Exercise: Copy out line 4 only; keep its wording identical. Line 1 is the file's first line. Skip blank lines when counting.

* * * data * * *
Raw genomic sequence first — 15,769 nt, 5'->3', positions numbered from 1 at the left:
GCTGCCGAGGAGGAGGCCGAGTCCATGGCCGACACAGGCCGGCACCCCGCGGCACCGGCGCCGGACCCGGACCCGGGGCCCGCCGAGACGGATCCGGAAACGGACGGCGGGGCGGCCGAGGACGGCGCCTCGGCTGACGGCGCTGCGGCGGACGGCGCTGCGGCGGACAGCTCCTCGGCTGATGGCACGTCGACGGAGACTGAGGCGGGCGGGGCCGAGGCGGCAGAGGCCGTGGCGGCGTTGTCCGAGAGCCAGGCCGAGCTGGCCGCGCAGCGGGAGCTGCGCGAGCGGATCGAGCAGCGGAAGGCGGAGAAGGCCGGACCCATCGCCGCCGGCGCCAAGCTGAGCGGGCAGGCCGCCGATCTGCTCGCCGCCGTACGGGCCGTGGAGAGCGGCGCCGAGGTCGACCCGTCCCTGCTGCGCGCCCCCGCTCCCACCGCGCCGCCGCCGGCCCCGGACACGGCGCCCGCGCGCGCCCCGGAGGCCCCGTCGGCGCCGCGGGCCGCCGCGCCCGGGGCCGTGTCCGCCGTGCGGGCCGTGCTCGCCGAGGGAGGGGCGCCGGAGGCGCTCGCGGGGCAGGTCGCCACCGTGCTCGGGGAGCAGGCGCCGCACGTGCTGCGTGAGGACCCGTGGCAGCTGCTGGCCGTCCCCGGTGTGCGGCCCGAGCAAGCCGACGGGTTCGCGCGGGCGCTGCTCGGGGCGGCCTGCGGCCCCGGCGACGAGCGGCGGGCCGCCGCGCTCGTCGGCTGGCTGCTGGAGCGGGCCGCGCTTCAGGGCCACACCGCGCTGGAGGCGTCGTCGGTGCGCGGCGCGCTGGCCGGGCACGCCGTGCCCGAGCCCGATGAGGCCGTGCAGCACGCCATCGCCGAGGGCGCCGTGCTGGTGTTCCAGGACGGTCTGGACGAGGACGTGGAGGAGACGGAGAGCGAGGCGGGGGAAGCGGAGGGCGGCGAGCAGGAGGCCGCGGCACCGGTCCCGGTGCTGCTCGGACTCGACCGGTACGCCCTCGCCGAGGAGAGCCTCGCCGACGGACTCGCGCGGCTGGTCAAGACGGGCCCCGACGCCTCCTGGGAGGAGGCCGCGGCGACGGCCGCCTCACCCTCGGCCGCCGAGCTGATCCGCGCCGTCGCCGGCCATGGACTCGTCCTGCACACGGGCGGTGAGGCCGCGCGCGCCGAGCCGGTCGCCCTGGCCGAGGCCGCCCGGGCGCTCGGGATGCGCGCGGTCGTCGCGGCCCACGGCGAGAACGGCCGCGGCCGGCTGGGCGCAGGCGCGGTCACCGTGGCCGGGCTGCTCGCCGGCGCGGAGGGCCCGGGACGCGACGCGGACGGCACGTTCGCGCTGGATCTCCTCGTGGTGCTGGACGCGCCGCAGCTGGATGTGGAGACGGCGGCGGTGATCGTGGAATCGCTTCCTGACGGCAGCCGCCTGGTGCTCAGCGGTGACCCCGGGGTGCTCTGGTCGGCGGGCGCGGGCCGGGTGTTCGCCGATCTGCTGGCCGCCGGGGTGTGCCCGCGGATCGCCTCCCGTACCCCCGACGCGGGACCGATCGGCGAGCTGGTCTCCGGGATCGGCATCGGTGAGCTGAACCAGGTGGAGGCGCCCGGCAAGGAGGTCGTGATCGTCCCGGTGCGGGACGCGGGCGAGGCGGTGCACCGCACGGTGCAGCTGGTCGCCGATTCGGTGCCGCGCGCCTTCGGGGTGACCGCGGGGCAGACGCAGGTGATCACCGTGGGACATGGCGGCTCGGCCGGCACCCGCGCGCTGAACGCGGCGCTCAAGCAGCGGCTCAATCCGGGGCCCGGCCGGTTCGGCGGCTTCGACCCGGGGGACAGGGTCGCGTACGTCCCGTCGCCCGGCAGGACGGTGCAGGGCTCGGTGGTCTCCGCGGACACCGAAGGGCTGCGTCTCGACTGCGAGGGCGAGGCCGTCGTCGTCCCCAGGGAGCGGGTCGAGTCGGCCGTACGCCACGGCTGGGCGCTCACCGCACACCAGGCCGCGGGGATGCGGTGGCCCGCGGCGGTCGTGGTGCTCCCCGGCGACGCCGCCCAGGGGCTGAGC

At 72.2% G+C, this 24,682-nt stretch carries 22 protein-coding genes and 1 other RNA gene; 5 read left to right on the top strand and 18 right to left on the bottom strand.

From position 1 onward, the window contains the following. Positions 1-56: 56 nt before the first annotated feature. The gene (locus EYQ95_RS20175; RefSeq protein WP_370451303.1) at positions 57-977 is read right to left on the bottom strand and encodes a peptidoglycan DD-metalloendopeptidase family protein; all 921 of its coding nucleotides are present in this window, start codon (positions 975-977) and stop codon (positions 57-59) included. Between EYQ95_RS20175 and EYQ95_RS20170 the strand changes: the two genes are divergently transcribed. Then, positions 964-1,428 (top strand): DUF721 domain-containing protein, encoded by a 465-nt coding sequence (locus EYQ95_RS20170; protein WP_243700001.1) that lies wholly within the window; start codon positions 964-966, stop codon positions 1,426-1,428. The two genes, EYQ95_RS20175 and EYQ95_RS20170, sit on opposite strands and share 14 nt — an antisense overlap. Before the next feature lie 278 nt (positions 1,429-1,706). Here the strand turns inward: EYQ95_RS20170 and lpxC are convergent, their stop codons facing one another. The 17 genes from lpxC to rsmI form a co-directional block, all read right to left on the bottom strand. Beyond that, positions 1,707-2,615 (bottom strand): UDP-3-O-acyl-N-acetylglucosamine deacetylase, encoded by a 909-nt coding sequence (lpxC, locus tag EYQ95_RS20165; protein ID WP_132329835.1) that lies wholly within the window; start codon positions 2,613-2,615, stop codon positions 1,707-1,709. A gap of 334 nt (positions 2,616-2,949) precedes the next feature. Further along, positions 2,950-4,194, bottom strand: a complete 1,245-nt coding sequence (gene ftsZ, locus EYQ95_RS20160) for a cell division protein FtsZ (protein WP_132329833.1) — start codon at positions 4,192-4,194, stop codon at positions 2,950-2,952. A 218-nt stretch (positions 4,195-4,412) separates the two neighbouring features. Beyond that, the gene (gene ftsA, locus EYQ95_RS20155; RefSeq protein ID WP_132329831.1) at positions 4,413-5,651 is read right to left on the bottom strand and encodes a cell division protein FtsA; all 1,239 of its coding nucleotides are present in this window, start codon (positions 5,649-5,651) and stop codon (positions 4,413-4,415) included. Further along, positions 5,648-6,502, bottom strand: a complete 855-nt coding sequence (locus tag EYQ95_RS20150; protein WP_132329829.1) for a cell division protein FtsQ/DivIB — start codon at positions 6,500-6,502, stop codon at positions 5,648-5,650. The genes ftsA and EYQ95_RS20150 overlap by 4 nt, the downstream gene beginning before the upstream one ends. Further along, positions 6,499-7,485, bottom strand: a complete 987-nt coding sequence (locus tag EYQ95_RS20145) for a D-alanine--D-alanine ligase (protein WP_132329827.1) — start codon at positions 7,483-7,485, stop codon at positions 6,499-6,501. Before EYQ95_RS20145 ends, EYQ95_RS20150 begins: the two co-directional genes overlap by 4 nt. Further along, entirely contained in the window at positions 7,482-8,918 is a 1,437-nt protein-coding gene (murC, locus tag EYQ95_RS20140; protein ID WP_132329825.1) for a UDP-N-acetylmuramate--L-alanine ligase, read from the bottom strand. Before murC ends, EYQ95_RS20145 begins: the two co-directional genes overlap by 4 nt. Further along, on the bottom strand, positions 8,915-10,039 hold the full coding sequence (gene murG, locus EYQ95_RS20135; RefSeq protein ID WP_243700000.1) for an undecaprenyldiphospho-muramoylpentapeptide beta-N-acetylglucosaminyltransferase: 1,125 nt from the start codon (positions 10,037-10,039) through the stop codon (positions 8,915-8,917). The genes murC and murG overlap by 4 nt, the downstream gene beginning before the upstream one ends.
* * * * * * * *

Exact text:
From position 1 onward, the window contains the following. Positions 1-56: 56 nt before the first annotated feature. The gene (locus EYQ95_RS20175; RefSeq protein WP_370451303.1) at positions 57-977 is read right to left on the bottom strand and encodes a peptidoglycan DD-metalloendopeptidase family protein; all 921 of its coding nucleotides are present in this window, start codon (positions 975-977) and stop codon (positions 57-59) included. Between EYQ95_RS20175 and EYQ95_RS20170 the strand changes: the two genes are divergently transcribed. Then, positions 964-1,428 (top strand): DUF721 domain-containing protein, encoded by a 465-nt coding sequence (locus EYQ95_RS20170; protein WP_243700001.1) that lies wholly within the window; start codon positions 964-966, stop codon positions 1,426-1,428. The two genes, EYQ95_RS20175 and EYQ95_RS20170, sit on opposite strands and share 14 nt — an antisense overlap. Before the next feature lie 278 nt (positions 1,429-1,706). Here the strand turns inward: EYQ95_RS20170 and lpxC are convergent, their stop codons facing one another. The 17 genes from lpxC to rsmI form a co-directional block, all read right to left on the bottom strand. Beyond that, positions 1,707-2,615 (bottom strand): UDP-3-O-acyl-N-acetylglucosamine deacetylase, encoded by a 909-nt coding sequence (lpxC, locus tag EYQ95_RS20165; protein ID WP_132329835.1) that lies wholly within the window; start codon positions 2,613-2,615, stop codon positions 1,707-1,709. A gap of 334 nt (positions 2,616-2,949) precedes the next feature. Further along, positions 2,950-4,194, bottom strand: a complete 1,245-nt coding sequence (gene ftsZ, locus EYQ95_RS20160) for a cell division protein FtsZ (protein WP_132329833.1) — start codon at positions 4,192-4,194, stop codon at positions 2,950-2,952. A 218-nt stretch (positions 4,195-4,412) separates the two neighbouring features. Beyond that, the gene (gene ftsA, locus EYQ95_RS20155; RefSeq protein ID WP_132329831.1) at positions 4,413-5,651 is read right to left on the bottom strand and encodes a cell division protein FtsA; all 1,239 of its coding nucleotides are present in this window, start codon (positions 5,649-5,651) and stop codon (positions 4,413-4,415) included. Further along, positions 5,648-6,502, bottom strand: a complete 855-nt coding sequence (locus tag EYQ95_RS20150; protein WP_132329829.1) for a cell division protein FtsQ/DivIB — start codon at positions 6,500-6,502, stop codon at positions 5,648-5,650. The genes ftsA and EYQ95_RS20150 overlap by 4 nt, the downstream gene beginning before the upstream one ends. Further along, positions 6,499-7,485, bottom strand: a complete 987-nt coding sequence (locus tag EYQ95_RS20145) for a D-alanine--D-alanine ligase (protein WP_132329827.1) — start codon at positions 7,483-7,485, stop codon at positions 6,499-6,501. Before EYQ95_RS20145 ends, EYQ95_RS20150 begins: the two co-directional genes overlap by 4 nt. Further along, entirely contained in the window at positions 7,482-8,918 is a 1,437-nt protein-coding gene (murC, locus tag EYQ95_RS20140; protein ID WP_132329825.1) for a UDP-N-acetylmuramate--L-alanine ligase, read from the bottom strand. Before murC ends, EYQ95_RS20145 begins: the two co-directional genes overlap by 4 nt. Further along, on the bottom strand, positions 8,915-10,039 hold the full coding sequence (gene murG, locus EYQ95_RS20135; RefSeq protein ID WP_243700000.1) for an undecaprenyldiphospho-muramoylpentapeptide beta-N-acetylglucosaminyltransferase: 1,125 nt from the start codon (positions 10,037-10,039) through the stop codon (positions 8,915-8,917). The genes murC and murG overlap by 4 nt, the downstream gene beginning before the upstream one ends.